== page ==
Sunday, December 13, 2015
Their shame into praise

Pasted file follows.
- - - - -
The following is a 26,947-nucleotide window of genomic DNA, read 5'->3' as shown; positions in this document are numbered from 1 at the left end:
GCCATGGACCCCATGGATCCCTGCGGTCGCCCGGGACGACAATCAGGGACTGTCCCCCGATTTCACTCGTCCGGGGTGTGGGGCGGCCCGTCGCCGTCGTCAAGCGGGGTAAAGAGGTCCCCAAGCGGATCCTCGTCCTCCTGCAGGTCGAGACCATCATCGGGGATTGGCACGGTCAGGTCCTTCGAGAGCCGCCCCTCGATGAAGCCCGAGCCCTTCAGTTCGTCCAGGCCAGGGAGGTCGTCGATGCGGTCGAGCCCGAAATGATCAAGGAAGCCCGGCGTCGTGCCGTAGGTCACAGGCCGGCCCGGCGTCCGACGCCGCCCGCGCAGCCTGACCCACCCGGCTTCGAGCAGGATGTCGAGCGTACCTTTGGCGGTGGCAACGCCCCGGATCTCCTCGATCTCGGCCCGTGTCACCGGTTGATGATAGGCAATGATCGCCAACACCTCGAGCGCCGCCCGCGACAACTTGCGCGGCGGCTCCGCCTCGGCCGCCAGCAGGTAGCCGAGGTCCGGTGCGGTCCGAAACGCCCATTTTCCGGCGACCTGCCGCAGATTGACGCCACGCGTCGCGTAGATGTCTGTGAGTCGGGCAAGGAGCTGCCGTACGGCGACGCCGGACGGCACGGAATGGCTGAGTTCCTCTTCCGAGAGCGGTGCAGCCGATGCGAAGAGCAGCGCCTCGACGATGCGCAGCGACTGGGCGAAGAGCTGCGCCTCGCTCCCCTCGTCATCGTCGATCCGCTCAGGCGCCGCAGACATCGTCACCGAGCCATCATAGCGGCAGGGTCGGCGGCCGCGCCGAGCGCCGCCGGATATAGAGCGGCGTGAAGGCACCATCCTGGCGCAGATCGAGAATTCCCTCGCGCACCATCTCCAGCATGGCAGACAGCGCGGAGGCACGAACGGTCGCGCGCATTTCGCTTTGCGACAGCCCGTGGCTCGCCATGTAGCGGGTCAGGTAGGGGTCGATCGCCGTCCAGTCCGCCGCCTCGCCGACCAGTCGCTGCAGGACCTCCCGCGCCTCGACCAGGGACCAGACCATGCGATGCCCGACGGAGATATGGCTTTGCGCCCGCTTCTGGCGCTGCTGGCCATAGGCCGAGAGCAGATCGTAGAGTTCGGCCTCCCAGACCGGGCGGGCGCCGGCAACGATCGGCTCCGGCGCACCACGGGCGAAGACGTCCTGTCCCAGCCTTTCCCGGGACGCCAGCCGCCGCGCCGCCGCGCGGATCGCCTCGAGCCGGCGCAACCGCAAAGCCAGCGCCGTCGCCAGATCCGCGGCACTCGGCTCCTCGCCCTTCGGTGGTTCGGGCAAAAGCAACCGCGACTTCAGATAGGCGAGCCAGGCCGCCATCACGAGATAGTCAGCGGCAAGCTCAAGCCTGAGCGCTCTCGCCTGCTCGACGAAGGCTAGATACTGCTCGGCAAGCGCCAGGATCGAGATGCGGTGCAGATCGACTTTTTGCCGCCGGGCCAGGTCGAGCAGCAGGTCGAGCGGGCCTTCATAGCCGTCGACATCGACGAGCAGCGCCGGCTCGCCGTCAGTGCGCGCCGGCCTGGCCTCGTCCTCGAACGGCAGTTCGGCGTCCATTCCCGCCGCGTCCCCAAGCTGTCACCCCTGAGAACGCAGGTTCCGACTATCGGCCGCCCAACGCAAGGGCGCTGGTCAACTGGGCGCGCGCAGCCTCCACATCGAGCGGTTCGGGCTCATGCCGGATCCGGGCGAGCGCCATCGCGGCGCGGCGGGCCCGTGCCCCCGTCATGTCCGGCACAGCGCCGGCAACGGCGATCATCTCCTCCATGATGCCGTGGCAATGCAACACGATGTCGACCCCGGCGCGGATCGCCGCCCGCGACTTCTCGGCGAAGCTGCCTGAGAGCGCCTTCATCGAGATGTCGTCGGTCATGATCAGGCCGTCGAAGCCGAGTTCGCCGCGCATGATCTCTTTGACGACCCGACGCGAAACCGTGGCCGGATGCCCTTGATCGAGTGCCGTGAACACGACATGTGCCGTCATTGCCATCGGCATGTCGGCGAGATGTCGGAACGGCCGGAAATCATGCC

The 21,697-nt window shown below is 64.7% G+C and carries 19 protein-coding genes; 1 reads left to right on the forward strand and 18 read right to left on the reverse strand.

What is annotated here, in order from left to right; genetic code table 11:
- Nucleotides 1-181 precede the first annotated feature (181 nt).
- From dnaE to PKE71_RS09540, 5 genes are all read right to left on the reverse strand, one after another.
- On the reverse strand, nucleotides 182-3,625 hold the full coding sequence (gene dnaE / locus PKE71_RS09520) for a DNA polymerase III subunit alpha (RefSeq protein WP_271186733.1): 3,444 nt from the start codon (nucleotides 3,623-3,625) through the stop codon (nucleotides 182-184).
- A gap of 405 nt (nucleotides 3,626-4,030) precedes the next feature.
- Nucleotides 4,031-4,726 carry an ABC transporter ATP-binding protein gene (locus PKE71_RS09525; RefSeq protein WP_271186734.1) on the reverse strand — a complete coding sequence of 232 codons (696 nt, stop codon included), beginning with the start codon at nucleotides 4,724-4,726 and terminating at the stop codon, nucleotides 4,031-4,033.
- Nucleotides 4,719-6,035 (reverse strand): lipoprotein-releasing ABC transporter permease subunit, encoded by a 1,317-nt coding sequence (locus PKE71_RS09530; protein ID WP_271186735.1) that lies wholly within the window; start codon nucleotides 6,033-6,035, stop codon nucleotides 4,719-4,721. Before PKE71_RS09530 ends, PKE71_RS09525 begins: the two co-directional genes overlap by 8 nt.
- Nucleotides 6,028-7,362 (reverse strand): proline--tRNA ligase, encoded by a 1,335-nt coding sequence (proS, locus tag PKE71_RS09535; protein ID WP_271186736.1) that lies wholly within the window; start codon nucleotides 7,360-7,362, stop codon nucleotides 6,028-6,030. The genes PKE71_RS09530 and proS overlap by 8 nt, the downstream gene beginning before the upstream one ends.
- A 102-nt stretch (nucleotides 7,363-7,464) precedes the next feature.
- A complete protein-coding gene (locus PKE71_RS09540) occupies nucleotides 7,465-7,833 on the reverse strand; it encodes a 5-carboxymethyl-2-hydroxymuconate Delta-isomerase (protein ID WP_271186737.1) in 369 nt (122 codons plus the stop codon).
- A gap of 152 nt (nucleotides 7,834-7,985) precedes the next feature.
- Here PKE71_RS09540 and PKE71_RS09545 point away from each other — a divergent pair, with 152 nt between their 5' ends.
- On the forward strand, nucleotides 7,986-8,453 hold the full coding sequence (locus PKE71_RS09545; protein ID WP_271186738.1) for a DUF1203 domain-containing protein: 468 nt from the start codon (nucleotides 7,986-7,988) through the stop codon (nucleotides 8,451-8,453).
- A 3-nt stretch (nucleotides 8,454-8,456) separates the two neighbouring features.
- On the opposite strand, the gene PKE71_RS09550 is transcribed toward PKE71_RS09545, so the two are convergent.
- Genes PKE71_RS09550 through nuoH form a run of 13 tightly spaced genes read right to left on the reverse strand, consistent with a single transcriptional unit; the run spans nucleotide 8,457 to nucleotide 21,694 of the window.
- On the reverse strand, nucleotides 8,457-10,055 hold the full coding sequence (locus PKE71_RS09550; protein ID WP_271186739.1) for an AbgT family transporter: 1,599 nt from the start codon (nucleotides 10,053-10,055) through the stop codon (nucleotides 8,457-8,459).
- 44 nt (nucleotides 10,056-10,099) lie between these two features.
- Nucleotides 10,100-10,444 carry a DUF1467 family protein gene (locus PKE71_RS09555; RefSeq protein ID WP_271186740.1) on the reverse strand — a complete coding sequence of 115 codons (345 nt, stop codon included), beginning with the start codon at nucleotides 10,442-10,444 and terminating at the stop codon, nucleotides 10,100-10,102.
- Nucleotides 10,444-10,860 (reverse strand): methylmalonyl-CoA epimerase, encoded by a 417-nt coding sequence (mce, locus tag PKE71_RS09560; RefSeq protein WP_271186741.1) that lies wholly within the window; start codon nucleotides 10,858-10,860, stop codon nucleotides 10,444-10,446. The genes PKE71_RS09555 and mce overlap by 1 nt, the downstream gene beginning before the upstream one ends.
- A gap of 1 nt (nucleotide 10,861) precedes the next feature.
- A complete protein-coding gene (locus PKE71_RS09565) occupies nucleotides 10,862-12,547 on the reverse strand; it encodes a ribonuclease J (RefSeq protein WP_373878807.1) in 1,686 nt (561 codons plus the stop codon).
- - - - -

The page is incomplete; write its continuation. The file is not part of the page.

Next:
Scripture Lessons: Isaiah 12: 2-6 and Zephaniah 3: 14-20, OT page 877 Sermon Title: Their shame into praise I love Christmas cards. I bet that you love Christmas cards too, and I hope that you receive a lot of them because they’re so nice to get. The thing that I love the most about Christmas cards is seeing how my friends, who I remember from high school or college, well I knew them before they ever dreamed of becoming the respectable people who now grace the front of their Christmas cards. It’s so good to see them. The kids grow each year. Dad’s hairline recedes more each year. And Mom’s getting better and better at maintaining that smile while saying, “sit still” to her children through gritted teeth. These cards bring with them more than Christmas cheer, don’t they? I was a part of a conversation just last Wednesday. One of us was about to get those Christmas cards out, another already had, and the third said, “Well, I’m thinking that this year we’ll send out a Happy New Year’s Card.” People are serious about Christmas Cards. You feel good if you get them out early, you feel guilty if you don’t get them out in time, and we were shamed because we got our first one a full month ago. These friends of ours – they so have it together that they sent out a Happy Thanksgiving Card – and if that doesn’t make you ashamed about not getting your Christmas Card out by Christmas I don’t know what will. So on the ball as to get out a Thanksgiving Card. Puts us all to shame, doesn’t it? And with it came an announcement that dad got a promotion. Oldest son is six, but has learned to read, and youngest son is four but is going off to medical school in the Spring. I remember one Christmas; my grandfather was reading one of those Christmas letters that are usually really nice to receive. You get an update on what all has been going on, who’s been to camp and who’s playing the piano, all that stuff, but my grandfather was so offended that he said what I think is a word he just made up. He read the sentence about where all this family had been on vacation, and he said, “Well, this is so full of braggadocio I don’t want to read another word.” I’m not sure that “braggadocio is a word,” but you know what he means. This year we already sent him a Christmas Card, but we’ll be keeping a vacation report to ourselves. Of course the point of the Christmas letter, just like the point of the Christmas card – it’s just to say, “Merry Christmas” and let me tell you how we’ve been doing. You are receiving one because you are loved, but sometimes, sometimes these things, they inspire a little bit of envy. So the wife puts down the Christmas Letter and says to her husband, “Would you look at that; the Johnson’s have been to Paris?” and he knows exactly what she’s trying to say. In the same way the husband puts down the Christmas Card from the out of town friends and says to his wife, “Would you look at Sally. Doesn’t she look great? I wonder if she’s been working out or something?” That sounds like an innocent question, but his wife looks into his eyes and wonders what this picture – meant to say nothing more than “Merry Christmas” has inspired in her husband’s mind. Christmas Cards. We put our best foot forward for these things. If it’s a family picture that’s going out to all our friends and family we want to look our very best, like a family who has it all together and is doing just fine. And sometimes we are – I suppose that’s what we call normal. That’s what we hope for each Christmas. A tree, presents under it, a nice dinner where everyone is thankful and happy – but the truth is that sometimes Cousin Eddie shows up with his Rottweiler who chokes on a bone under the dining room table. The truth is that sometimes not everyone who you want to be around the dining room table is there, and sometimes there’s someone there who you wish wasn’t. The truth is – sometimes that smile on everyone’s face is covering up any matter of brokenness. What’s normal at Christmas? I suppose we project our Christmas hopes and aspirations on our Christmas cards, but the reality – the reality is different. I ran by a man on Friday morning. He was sitting in his car with the window rolled down. I could smell his cologne from 10 feet away, and it made me wonder, what smell is he trying to cover up? You look at a woman with too much make-up, sunglasses too dark. A smile too bright. A laugh too loud. An attitude too cheery – because we are all using whatever is available to keep the world from seeing the hurt that’s really there. I love the Christmas Cards – they say, “Merry,” “Bright,” “Joy,” and “Happy,” but what so many of us are ready to say is that “I am a broken man in need of a savior.” Maybe that’s you, maybe it’s not – and if it’s not than thanks be to God for you are not as normal as you are miraculous to have the peace that so many are longing for. 2 parents and a dog. 2.5 children and a wife – don’t you be fooled into thinking that such a thing is normal, for such a family is nothing less than a miracle. Have you ever seen Christmas at a nursing home? Or at a prison. Have you ever seen Christmas at a prison? We see these pictures, and not just on the Christmas Cards, we get this image in our minds of a turkey and tree and lights and love but don’t you think for a minute that the perfect Christmas you have in your mind is a normal Christmas, because Christmas for a whole lot of people in this world will be very different. Last Sunday a man walked up to our church. You might have seen him. He was carrying a big sack, a green duffle bag with straps and inside that bag was his every possession. His clothes, his bed, an old Folgers can with dry grass and leaves that he used to start the fire that would keep him warm at night. It turns out that he’s the kind of person who rides trains from one place to the next, and he was heading south to the Gulf Coast. Where will he be on Christmas? To take seriously our second Scripture Lesson is to take seriously the promise that regardless of where he is on Christmas Day, with the promise of the Christ child comes the promise that God will bring him home. In verse 20 we read: “At that time, I will bring you home, at the time when I gather you; for I will make you renowned and praised among all the peoples of the earth, when I restore your fortunes before your eyes, says the Lord.” This word from the obscure book of Zephaniah speaks to the man who wanders from place to place. The man who has left something and hopes to find something else. The man who told me “that ridding the train is a good way for a man to lose himself, but it is also a good way to get found.” The promise of Christmas according to the book of Zephaniah is a promise that he will be one who gets found. Now that’s a different idea than a lot of what floats around this time of year. According to Zephaniah this isn’t the season for sugar plumbs and elves and toys for good girls and boys. According to Zephaniah, The child who will receive nothing on Christmas morning The child who will hear her parents say that Santa Clause just couldn’t make it to the house this year. The child who was sure that this year would be different but it wasn’t – can you hear in this prophecy the promise that one day she will sing for joy? We want to put our best foot forward in times like these. We want to be OK already, but that’s not Christmas you see. Christmas isn’t about getting all the perfect presents underneath the tree and worrying that someone might be disappointed – Christmas is about the promise that in all this time that you’ve spent trying to prove that you’re not a disaster, God has been working “to remove disaster from you, so that you will not bear reproach for it.” This time of year – it’s about a gift that we’re too often afraid to admit that we need. That’s what I know this church wants for every child in this entire county. Every year I see that pile of presents for the children who might go without. A full 80 children in this community will have a gift on Christmas morning thanks be to God, thanks be to you. And to top it all, there’s a mother at the county jail. Last Tuesday, thanks to one of you who made it happen, she signed her name to some little gift tags. On Christmas morning she won’t be there by the tree, but her children will open up presents from their mother because one of you was bold enough to buy those presents on her behalf – one of you was faithful enough to this promise in the book of Zephaniah that a piece of it will be true on Christmas. Our focus this time of year – it can’t be on ourselves and it can’t be on the presents. Our focus must be on the God who, like a warrior will bring victory. Who will rejoice over you with gladness, Who will renew you in his love – and not just you – for Christmas is the time when imperfect, broken, hurting people rejoice knowing that the savior is born. “Sing praises to the Lord, for he has done gloriously; Let this be known in all the earth. Shout aloud and sing for joy, O royal Zion, For great in your midst is the Holy One of Israel.” Amen.